The Bournemouth And District Society Of Model Engineers held their annual exhibition at the Ringwood Town And Country Experience on the 28th and 29th of April 2007. The Ringwood Town and Country Experience premises are well known to Model Engineers in Bournemouth and also around the UK. You may not recognise the name at first until you realise that it used to be the home of MJ Engineering. Although MJ Engineering have moved to a new home, the Ringwood Town And Country Experience stock a range of brass and steel bar and are also purchasing a guillotine in the near future so they can supply brass sheets of a size useful to model engineers. They also stock small hexagon head nuts and bolts.
I had a quick look around The Experience when I arrived and was quite interested in the remains of a “Dam busters” bomb. Even though having seen the film several times, I was quite surprised at the size of the bomb. I had always imagined it being larger. I had a look at the vintage cars and motorcycles, but that was about as far as I got.
There was a wide range of models on show at the exhibition, as well as the usual workshop equipment, tools, clocks, steam and internal combustion engines. There was also a 16mm railway layout running throughout the 2 days.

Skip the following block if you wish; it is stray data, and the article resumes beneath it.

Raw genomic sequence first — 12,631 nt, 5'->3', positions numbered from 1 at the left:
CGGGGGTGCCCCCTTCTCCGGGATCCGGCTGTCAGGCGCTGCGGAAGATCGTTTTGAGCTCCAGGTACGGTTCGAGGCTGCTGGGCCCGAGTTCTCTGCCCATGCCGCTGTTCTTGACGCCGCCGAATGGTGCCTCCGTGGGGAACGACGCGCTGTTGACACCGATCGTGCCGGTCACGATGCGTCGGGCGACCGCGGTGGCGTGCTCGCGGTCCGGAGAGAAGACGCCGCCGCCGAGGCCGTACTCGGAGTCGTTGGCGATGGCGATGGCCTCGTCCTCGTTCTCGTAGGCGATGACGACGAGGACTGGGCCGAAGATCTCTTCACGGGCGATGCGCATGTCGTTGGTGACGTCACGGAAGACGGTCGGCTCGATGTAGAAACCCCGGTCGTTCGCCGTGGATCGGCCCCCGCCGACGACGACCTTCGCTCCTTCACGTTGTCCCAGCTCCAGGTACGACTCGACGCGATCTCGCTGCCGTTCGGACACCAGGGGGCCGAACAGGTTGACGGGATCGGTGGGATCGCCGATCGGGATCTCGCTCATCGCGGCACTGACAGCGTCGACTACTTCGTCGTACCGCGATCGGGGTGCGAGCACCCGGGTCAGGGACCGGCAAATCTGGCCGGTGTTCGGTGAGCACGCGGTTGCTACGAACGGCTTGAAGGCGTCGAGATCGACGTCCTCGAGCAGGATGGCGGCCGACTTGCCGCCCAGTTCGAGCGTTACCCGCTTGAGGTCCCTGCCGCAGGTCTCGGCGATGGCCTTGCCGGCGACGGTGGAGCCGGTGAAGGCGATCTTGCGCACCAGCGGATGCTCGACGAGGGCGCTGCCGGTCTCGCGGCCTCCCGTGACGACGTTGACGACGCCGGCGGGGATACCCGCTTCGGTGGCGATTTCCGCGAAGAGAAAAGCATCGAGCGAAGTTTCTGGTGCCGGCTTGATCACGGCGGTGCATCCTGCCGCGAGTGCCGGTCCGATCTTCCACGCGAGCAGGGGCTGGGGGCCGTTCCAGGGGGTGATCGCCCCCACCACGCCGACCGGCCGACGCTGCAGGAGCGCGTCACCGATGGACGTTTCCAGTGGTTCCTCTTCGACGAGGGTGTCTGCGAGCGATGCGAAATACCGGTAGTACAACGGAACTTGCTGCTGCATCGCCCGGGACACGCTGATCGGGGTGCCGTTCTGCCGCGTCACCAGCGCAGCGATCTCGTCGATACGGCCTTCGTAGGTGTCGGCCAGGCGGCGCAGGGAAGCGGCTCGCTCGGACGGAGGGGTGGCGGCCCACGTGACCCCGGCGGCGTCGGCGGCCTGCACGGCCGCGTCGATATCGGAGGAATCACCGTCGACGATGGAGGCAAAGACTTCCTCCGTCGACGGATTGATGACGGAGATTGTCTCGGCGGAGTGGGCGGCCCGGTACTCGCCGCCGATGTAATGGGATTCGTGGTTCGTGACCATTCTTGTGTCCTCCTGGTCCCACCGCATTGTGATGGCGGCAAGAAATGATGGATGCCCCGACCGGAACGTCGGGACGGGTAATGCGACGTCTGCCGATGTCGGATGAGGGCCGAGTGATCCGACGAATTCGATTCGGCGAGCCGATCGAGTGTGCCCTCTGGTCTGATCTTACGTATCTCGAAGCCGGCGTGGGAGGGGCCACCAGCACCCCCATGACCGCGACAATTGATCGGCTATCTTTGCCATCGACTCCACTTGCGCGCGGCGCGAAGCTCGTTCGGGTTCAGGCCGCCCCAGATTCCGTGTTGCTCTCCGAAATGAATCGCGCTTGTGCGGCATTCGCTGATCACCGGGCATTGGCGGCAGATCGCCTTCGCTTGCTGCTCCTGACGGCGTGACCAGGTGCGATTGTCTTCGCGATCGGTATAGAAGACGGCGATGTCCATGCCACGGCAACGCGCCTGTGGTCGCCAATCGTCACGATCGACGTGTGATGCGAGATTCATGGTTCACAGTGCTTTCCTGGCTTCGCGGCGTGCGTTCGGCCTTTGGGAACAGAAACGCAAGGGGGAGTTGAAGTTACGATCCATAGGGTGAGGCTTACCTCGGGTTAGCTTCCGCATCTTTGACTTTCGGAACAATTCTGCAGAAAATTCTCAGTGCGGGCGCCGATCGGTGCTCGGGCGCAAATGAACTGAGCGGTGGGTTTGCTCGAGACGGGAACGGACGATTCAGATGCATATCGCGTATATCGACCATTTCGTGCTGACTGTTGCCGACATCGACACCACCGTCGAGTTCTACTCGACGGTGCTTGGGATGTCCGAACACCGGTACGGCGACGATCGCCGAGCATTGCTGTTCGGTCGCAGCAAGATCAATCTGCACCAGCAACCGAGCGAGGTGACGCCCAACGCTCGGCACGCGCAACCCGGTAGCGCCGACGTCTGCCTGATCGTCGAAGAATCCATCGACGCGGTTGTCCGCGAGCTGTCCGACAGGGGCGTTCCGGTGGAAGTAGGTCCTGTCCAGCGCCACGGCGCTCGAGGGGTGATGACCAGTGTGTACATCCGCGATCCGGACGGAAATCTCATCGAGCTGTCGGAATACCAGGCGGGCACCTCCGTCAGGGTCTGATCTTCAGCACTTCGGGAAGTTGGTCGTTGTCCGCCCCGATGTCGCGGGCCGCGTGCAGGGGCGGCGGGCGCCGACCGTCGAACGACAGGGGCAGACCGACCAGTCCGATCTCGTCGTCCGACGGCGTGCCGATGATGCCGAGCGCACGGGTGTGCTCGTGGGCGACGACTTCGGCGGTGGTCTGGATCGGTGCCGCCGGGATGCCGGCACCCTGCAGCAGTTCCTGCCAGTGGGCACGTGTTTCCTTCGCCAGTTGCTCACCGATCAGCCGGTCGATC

One of my favourite exhibits was the 1/6 scale Carpenter automaton. When the handle was turned, the carpenter planed the piece of wood and his back flexed with the movement of the plane. He was mainly made from wood with a resin cast head and hands.

There was a lovely model of a working roundabout in the entrance and also a large narrow  gauge steam locomotive and a large-scale steam wagon.
Les Dorland who worked on the Queen Mary started the roundabout in the 1960’s. He died before it could be completed but his daughter Lorna finished it with the help of some of his friends.Most of the steel used in the construction came from the Queen Mary. There were several locomotives present, both large-scale coal fired and small electric locomotives. There were several examples of John Wildings clock designs on display together with a main spring winder, which I think was to Johns design.
 There was a table devoted to internal combustion engines as well as various exhibits of stationary steam engines.

One thing that spoiled the show slightly for me was the decision not to display the makers name on the exhibits. This was done to avoid the problem of unwanted visitors who armed with the exhibitors name and a phone directory could pay a nocturnal visit to the workshop. I understand why but am not convinced that it is a good idea.
I believe most exhibitors would like recognition of their efforts. Tell me what you think!

The Ringwood Town And Country Experience can be found on the web at

Bournemouth And District Society Of Model Engineers can be found at